Parallel lives: Jack Kerouac (before becoming a Beat icon) and Eugene Rose.
There is a lot that one can dislike about the young man portrayed in the first part of Fr. Damascene’s book. He was pretentious, cold, often unpleasant, and very selfish — one can only imagine how his parents must have felt when trying to talk to him during this part of his life (I presume they were also paying for his “spiritual search” at the time, although, to be fair, the cost of college education was much lower in those days). There is no hidden genius or brilliant insight that can be seen from the descriptions and quotations provided by Fr. Damascene, and if Rose had never found Orthodoxy, there would never have been a story here worth telling. Nonetheless, just because all angst-ridden youths are alike does not necessarily mean that they are not sincere, and Rose’s pain and alienation were real at least to him:
Alison Harris, Eugene’s classmate at Pomona,
speaking decades later (Damascene, 42-43)
And, reading this in the late 2010s, one struggles to imagine a bunch of college students reacting to classical music in this way:
Alison Harris’ reminiscences (Damascene, 47)
In any case, while still at Pomona, Eugene fell into the hands of Alan Watts, who was then rising to stardom. Watts was a con man whose particular brand of spiritual opportunism was tremendously successful throughout the 20th century; he did not invent it or add to it in any meaningful way, but imbued it with the kind of cheap showmanship that will never fail to attract sensitive college students with philosophy degrees.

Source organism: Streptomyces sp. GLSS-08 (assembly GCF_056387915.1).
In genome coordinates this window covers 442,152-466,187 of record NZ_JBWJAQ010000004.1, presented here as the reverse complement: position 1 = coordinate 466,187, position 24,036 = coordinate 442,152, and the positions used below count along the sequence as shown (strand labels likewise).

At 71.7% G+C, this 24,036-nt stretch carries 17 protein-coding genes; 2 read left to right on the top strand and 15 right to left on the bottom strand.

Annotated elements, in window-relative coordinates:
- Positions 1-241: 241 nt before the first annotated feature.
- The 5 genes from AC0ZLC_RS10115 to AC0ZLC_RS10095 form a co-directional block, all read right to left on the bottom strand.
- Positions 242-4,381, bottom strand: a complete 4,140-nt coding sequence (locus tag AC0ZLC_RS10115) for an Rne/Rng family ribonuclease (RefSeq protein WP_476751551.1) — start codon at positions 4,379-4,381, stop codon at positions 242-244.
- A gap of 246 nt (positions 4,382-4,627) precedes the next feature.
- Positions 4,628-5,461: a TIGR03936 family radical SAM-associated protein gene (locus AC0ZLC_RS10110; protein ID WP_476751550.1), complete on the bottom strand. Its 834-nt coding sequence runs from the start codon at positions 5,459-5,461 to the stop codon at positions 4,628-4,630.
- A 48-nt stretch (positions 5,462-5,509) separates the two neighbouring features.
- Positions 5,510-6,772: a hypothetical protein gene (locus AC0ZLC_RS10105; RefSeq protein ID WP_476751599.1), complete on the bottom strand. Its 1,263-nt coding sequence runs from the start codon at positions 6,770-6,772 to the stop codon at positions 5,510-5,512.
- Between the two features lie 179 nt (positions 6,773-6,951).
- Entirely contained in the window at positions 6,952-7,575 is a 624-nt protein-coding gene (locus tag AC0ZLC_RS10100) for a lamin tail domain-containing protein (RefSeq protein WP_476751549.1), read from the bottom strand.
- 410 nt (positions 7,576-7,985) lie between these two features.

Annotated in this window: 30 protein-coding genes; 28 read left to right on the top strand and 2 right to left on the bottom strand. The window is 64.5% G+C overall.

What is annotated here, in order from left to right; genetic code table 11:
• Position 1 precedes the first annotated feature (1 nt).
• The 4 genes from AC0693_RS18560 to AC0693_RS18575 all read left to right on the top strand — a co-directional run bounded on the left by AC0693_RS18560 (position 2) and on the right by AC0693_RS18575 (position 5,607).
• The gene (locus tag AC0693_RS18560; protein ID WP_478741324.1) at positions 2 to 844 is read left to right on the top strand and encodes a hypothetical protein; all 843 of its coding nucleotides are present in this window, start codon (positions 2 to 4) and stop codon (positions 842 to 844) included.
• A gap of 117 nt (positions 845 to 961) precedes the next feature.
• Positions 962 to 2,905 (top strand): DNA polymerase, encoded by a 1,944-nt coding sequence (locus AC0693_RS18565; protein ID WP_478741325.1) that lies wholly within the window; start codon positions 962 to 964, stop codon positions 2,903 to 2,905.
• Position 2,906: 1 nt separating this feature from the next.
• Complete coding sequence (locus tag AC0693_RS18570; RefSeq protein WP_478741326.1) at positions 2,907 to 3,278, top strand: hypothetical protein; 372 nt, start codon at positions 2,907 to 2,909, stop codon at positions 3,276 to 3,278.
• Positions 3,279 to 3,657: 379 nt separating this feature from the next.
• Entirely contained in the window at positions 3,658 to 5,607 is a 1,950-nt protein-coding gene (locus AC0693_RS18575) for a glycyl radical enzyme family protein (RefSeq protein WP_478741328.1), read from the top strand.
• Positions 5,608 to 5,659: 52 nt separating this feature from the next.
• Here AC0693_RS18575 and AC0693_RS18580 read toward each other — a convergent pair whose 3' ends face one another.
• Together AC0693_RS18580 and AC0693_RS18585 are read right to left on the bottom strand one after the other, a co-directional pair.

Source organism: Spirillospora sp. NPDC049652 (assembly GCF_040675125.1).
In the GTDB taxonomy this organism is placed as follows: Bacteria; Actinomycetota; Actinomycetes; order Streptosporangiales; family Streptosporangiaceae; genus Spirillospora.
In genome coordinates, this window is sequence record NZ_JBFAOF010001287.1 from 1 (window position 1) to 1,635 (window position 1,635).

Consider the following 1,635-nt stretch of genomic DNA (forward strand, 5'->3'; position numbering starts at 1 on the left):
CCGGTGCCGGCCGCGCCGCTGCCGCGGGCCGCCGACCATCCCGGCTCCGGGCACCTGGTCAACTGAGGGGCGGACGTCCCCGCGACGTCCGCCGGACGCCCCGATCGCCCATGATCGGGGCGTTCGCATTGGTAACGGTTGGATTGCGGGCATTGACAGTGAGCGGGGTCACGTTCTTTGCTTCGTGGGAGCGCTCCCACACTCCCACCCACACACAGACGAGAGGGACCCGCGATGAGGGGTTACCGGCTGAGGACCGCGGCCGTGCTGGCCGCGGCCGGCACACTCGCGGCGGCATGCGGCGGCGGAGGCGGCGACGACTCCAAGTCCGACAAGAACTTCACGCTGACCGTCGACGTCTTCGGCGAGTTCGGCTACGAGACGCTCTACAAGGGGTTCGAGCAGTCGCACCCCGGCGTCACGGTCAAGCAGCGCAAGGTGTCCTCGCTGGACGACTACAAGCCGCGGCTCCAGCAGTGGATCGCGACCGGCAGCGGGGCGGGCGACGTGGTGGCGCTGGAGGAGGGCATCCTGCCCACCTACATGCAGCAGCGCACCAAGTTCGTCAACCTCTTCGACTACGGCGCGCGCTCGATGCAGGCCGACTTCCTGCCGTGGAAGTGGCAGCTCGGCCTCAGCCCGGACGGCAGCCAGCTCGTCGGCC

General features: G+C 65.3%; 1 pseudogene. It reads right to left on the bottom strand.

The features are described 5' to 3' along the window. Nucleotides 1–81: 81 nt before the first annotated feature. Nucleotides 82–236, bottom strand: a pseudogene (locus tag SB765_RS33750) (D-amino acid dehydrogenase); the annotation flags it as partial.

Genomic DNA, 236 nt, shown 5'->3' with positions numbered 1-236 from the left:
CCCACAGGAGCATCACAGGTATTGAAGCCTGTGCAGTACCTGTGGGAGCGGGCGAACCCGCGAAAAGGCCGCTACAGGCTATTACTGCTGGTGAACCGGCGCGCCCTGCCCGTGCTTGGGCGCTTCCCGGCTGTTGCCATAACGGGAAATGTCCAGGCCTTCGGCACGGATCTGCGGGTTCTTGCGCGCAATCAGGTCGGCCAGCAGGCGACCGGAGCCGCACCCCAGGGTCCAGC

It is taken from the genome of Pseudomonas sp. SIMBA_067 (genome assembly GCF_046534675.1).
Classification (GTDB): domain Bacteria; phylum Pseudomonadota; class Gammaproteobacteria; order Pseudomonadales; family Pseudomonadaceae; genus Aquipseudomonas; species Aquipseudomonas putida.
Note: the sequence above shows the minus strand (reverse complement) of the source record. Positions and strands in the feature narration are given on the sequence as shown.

A typically brilliant insight by Watts (Damascene, 37)
Watts had at one point become an Episcopalian priest, but left this church shortly afterward and went on to write something like 30 books on Eastern spirituality, mainly Zen Buddhism. During his time as a nominal Christian, he also wrote on Christianity, the main idea being that “Church religion is spiritually dead” (Damascene, 36) and requires the infusion of Buddhist religious concepts and terminology in order to retain its relevance. Upon having discarded even these pretenses of Christianity, he embarked on a phantasmagorical career path, becoming the dean of the so-called “American Academy of Asian Studies” in San Francisco, abandoning this institution once it “suddenly” became financially insolvent, hosting popular radio and television shows, spending two years as a fellow at Harvard (!), and so forth. He also wrote an autobiography in which he attempted to claim credit for the entire sixties counterculture: